Below are the popular features of the Irish Coat of Arms and their meanings.
- Lion: It’s common to see Lion’s emblem on a Coat of Arms. Rack your brain no further; the meaning of this symbol is fierce courage. It’s a symbolic allusion to the authoritative power of the lion in the jungle.
- Bear: This is another common animal design you will likely come across on a Coat of Arm, especially on knights. Its meaning is fierce protection. Families or individuals take pride in their history of producing several warlords that fought for the people and often have this on their Coat of Arms.
- Crown: This is one symbol you can effortlessly know its meaning. Once you see Crown, it references authority, heavenly reward, or sometimes a mark to suggest superiority.
- Gold: Each time you see the precious gold featured on a Coat of Arm, make no mistake, the message being passed passively is that the bearer (s) take pride in their heritage of generosity. You won’t be wrong to conclude this will likely be found among affluent families.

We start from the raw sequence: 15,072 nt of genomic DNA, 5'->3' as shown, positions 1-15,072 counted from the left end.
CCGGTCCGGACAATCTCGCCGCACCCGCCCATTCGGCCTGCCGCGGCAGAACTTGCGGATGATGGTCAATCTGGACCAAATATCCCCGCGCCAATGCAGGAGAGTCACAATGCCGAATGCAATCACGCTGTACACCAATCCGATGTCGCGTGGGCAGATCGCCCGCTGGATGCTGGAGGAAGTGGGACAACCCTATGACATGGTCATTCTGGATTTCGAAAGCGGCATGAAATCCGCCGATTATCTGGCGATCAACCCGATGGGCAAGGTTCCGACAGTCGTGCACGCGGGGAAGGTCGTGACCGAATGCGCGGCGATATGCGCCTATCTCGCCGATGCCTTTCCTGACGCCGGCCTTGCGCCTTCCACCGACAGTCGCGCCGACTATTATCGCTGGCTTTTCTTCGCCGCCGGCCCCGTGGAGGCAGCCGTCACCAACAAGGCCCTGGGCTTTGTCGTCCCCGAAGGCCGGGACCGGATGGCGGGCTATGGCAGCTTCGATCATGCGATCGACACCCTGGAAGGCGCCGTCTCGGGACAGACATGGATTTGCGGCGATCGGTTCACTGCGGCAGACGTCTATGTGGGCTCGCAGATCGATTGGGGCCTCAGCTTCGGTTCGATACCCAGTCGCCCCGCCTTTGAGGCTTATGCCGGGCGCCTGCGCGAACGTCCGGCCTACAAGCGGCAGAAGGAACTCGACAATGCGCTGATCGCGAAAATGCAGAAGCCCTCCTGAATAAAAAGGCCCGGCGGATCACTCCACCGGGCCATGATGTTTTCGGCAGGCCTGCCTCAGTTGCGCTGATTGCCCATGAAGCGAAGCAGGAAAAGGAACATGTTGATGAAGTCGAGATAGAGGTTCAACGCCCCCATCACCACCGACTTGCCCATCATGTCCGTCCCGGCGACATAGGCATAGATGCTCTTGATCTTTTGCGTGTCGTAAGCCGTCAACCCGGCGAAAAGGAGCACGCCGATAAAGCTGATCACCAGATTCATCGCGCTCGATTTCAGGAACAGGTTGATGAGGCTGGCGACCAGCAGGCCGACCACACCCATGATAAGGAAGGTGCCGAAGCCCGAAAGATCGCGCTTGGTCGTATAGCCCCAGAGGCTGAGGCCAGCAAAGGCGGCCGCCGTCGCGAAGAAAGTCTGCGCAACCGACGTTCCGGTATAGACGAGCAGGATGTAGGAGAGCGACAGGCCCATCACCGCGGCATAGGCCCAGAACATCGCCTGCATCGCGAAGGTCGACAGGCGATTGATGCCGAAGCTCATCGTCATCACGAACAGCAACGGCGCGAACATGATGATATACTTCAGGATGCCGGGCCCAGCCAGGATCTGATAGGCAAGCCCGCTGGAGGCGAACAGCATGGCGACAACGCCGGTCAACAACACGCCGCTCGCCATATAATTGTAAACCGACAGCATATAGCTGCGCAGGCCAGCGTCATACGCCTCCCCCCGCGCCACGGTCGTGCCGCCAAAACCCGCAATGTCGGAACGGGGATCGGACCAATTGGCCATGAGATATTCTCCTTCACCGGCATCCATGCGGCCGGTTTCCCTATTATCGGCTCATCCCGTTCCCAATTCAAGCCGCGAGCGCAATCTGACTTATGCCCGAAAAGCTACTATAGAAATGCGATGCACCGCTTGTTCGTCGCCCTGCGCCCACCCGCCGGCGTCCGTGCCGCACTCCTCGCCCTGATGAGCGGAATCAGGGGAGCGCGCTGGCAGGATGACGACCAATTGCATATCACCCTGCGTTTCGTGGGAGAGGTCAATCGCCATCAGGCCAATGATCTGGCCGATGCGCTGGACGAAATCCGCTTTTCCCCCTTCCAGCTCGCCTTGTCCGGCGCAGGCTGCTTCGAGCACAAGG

- Tower: Tower, like gold, has a similar meaning. Tower speaks of wealth and grandeur.
- Blue: Each time you see the blue color, it is suggestive of royalty and strength. Have you ever wondered why some Irish families’ Coat of Arms has a conspicuous blue background? Usually, that is to pass a subtle message that the bearers of that particular Coat of Arm are intrinsically royal or, as the saying goes, royal blood flows through their veins.
Heraldic elements are not exclusive to Irish people. The Italian’s, Spanish, British and many other European countries have it as part of their traditional heritage. However, Irish Heraldry and Coat of Arms are so beautiful, adequately documented on buildings around Ireland, various books, churches, graveyards, and widely recognized that it is reputed as the best among equals.
Please feel free to reach out to us to design and craft your custom Irish family crest jewelry.